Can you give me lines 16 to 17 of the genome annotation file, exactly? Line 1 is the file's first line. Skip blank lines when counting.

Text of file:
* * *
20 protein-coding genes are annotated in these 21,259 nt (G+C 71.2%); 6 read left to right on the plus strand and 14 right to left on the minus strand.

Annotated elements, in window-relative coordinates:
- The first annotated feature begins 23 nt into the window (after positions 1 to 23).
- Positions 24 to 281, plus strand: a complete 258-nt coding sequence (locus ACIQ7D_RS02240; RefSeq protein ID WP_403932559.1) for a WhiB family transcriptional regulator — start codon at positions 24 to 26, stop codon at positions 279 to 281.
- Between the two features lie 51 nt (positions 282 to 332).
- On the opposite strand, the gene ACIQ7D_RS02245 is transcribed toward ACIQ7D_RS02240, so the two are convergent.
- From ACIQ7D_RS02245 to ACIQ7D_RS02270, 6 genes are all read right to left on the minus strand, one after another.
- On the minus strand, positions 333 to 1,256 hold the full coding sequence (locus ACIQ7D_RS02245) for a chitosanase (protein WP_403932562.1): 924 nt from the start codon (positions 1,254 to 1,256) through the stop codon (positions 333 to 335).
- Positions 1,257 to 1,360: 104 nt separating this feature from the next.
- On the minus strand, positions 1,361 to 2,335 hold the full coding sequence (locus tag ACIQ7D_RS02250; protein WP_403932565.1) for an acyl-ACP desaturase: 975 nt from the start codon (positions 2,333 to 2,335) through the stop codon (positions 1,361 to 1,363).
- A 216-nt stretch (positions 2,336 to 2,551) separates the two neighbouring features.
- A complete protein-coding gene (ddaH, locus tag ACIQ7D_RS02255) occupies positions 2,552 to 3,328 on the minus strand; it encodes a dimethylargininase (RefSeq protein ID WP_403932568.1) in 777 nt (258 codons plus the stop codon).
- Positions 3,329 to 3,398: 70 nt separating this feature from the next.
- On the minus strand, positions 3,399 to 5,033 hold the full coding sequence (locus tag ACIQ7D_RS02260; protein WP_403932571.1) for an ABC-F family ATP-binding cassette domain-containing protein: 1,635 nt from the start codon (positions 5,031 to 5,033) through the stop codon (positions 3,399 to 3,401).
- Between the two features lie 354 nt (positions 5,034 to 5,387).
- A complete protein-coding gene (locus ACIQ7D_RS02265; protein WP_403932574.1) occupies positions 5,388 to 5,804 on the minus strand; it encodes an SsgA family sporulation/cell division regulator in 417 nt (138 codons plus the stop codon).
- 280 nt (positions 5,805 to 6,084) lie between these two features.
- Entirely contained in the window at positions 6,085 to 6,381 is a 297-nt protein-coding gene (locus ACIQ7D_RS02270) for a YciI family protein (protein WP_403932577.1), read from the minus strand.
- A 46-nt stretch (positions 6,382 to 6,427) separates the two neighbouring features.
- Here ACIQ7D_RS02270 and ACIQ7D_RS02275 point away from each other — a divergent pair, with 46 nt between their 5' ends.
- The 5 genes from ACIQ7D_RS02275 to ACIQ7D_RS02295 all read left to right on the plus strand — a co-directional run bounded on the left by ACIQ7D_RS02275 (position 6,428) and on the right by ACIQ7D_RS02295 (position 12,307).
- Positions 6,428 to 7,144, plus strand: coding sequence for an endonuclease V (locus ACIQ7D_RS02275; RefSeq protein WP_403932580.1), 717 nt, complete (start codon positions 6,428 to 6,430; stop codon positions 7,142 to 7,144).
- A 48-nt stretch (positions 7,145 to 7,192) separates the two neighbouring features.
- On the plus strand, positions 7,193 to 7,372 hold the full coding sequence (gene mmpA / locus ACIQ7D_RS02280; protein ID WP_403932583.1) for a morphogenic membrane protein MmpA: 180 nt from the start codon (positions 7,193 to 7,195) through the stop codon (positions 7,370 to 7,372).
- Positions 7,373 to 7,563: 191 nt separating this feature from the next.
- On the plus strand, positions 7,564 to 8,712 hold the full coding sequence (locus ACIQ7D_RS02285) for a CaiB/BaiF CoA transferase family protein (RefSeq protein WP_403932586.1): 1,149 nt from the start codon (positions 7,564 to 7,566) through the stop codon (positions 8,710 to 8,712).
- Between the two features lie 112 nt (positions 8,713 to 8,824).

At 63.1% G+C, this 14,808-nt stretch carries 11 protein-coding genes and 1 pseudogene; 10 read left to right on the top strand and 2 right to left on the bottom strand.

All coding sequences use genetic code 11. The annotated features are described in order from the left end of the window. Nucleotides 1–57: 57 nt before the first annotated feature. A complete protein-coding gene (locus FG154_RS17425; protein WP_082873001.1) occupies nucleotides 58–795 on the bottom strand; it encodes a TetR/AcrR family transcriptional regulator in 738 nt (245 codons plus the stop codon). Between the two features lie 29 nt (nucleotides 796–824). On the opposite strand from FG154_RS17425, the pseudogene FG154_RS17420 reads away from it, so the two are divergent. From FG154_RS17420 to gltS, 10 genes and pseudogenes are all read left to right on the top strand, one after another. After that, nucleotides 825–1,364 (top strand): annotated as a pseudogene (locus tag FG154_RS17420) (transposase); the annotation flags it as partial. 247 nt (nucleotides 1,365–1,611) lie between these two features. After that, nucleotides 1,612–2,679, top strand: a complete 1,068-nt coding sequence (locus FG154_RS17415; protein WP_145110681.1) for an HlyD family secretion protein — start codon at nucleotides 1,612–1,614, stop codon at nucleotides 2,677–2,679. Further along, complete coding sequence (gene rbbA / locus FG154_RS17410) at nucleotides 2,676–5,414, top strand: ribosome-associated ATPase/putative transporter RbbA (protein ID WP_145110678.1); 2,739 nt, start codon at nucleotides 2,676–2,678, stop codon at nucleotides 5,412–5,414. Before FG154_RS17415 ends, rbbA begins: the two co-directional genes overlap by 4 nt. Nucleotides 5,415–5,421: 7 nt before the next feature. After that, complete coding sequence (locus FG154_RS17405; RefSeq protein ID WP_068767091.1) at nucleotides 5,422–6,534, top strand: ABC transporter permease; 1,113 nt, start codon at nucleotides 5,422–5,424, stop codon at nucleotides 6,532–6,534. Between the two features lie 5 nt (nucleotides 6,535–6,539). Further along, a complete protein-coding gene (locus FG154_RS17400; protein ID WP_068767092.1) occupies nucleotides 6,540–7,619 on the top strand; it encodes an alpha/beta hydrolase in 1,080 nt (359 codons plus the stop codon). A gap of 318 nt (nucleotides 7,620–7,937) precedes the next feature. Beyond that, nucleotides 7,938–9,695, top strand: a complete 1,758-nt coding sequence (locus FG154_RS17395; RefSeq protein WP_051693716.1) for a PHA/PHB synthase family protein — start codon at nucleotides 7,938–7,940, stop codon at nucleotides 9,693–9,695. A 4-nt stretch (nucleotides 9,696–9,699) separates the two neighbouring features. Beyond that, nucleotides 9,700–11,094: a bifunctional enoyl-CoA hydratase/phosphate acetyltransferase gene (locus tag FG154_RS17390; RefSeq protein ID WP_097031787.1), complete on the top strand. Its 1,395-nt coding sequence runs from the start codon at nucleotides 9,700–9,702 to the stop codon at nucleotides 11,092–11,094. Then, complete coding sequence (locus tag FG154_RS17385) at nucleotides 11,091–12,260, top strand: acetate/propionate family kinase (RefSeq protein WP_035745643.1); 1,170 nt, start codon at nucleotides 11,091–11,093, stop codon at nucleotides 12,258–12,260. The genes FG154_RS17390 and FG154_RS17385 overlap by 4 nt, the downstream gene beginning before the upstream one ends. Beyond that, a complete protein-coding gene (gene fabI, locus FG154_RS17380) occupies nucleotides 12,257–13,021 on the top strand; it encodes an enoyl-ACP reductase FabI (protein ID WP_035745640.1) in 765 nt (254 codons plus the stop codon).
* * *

- A complete protein-coding gene (locus ACIQ7D_RS02265; protein WP_403932574.1) occupies positions 5,388 to 5,804 on the minus strand; it encodes an SsgA family sporulation/cell division regulator in 417 nt (138 codons plus the stop codon).
- 280 nt (positions 5,805 to 6,084) lie between these two features.